upon a compensation arrangement with respect to change orders. Fox left the project on
December 9, 1996, after delivering the remaining equipment and materials to MWE. MWE
contracted with Life Safety Systems to complete the LMITCO project.
Fox filed a complaint in July 1998 seeking money owed for materials and services provided
to MWE by Fox. MWE answered and counterclaimed seeking monetary damages resulting
from the alleged breach of the parties’ agreement by Fox. The district court found in favor
of MWE holding that an implied in fact contract existed. Fox appealed.
The decision of the district court is affirmed.
Walters, J.
Implied-in-Fact Contract
This Court has recognized three types of contractual relationships:
First is the express contract wherein the parties expressly agree regarding a transaction.
Secondly, there is the implied in fact contract wherein there is no express agreement, but the
conduct of the parties implies an agreement from which an obligation in contract exists. The
third category is called an implied in law contract, or quasi contract. However, a contract
implied in law is not a contract at all, but an obligation imposed by law for the purpose of
bringing about justice and equity without reference to the intent or the agreement of the
parties and, in some cases, in spite of an agreement between the parties. It is a noncontractual obligation that is to be treated procedurally as if it were a contract, and is often
refered (sic) to as quasi contract, unjust enrichment, implied in law contract or restitution.
“An implied in fact contract is defined as one where the terms and existence of the contract
are manifested by the conduct of the parties with the request of one party and the
performance by the other often being inferred from the circumstances attending the
performance.” [Citation.] The implied-in-fact contract is grounded in the parties’ agreement
and tacit understanding. [Citation.] ***
[UCC §] 1-205(1) defines “course of dealing” as “a sequence of previous conduct between
the parties to a particular transaction which is fairly to be regarded as establishing a
common basis of understanding for interpreting their expressions and other conduct.”
Although the procedure was the same for each change order, in that MWE would request a
pricing from Fox for the work, which was then presented to LMITCO, each party treated the
pricings submitted by Fox for the change orders in a different manner. This treatment is
not sufficient to establish a meeting of the minds or to establish a course of dealing when
there was no “common basis of understanding for interpreting [the parties’] expressions”
under [UCC §] 1-205(1).
*** After a review of the record, it appears that the district court’s findings are supported
by substantial and competent, albeit conflicting, evidence. ***
Using the district court’s finding that pricings submitted by Fox were used by MWE as
estimates for the change orders, the conclusion made by the district court that an impliedin-fact contract allowed for the reasonable compensation of Fox logically follows and is
grounded in the law in Idaho. [Citation.]
This Court holds that the district court did not err in finding that there was an implied-infact contract using the industry standard’s flow-down method of compensation for the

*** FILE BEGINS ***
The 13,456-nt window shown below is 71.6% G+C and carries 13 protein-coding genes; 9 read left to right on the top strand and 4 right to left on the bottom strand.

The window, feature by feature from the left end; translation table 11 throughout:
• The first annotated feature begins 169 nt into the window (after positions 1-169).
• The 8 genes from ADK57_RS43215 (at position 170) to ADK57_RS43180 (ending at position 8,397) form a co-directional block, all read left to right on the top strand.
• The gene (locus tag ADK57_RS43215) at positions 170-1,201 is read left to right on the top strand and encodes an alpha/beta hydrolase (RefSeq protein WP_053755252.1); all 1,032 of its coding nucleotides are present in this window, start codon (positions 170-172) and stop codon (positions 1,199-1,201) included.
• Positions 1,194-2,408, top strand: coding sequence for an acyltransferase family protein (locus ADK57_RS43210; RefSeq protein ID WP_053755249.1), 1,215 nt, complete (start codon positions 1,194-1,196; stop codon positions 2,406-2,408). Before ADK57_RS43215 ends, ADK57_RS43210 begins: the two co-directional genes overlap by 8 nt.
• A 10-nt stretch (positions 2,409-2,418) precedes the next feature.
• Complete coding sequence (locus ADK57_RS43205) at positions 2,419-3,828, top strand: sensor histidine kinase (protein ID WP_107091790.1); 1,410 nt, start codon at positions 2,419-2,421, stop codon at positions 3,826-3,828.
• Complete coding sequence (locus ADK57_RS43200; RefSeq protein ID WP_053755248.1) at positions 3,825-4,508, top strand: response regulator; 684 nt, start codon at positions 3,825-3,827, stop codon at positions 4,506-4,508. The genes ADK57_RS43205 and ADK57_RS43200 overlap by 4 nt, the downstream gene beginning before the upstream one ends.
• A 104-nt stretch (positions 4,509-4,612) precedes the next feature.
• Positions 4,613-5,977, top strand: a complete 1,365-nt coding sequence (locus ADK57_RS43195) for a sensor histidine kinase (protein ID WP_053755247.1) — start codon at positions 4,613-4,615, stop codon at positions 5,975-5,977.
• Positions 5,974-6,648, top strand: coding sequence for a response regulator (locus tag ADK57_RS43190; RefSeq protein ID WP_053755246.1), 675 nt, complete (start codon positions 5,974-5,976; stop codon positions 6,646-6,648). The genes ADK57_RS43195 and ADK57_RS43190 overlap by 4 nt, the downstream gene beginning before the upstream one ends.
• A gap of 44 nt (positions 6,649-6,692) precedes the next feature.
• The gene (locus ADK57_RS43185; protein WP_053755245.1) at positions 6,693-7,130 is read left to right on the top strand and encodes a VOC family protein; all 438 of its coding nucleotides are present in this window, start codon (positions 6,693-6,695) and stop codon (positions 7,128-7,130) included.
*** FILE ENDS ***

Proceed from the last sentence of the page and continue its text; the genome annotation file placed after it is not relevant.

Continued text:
change orders rather than a series of fixed price contracts between MWE and Fox.
Uniform Commercial Code
Fox contends that the district court erred by failing to consider previous drafts of the
proposed contract between the parties to determine the terms of the parties’ agreement.
Fox argues the predominant factor of this transaction was the fire alarm system, not the
methodology of how the system was installed, which would focus on the sale of goods and,
therefore, the Uniform Commercial Code (“UCC”) should govern. Fox argues that in using
the UCC various terms were agreed upon by the parties in the prior agreement drafts,
including terms for the timing of payments, payments to Fox’s suppliers and prerequisites
to termination.
MWE contends that the UCC should not be used, despite the fact that goods comprised onehalf of the contract price, because the predominant factor at issue is services and not the
sale of goods. MWE points out that the primary issue is the value of Fox’s services under
the change orders and the cost of obtaining replacement services after Fox left the job.
MWE further argues that the disagreement between the parties over material terms should
prevent the court from using UCC gap fillers. Rather, MWE contends the intent and
relationship of the parties should be used to resolve the conflict.
This Court in [citation], pointed out “in determining whether the UCC applies in such cases,
a majority of courts look at the entire transaction to determine which aspect, the sale of
goods or the sale of services, predominates.” [Citation.] It is clear that if the underlying
transaction to the contract involved the sale of goods, the UCC would apply. [Citation.]
However, if the contract only involved services, the UCC would not apply. [Citation.] This
Court has not directly articulated the standard to be used in mixed sales of goods and
services, otherwise known as hybrid transactions.
The Court of Appeals in Pittsley v. Houser, [citation] [see Chapter 19] focused on the
applicability of the UCC to hybrid transactions. The court held that the trial court must look
at the predominant factor of the transaction to determine if the UCC applies. [Citation.]
The test for inclusion or exclusion is not whether they are mixed, but, granting that they are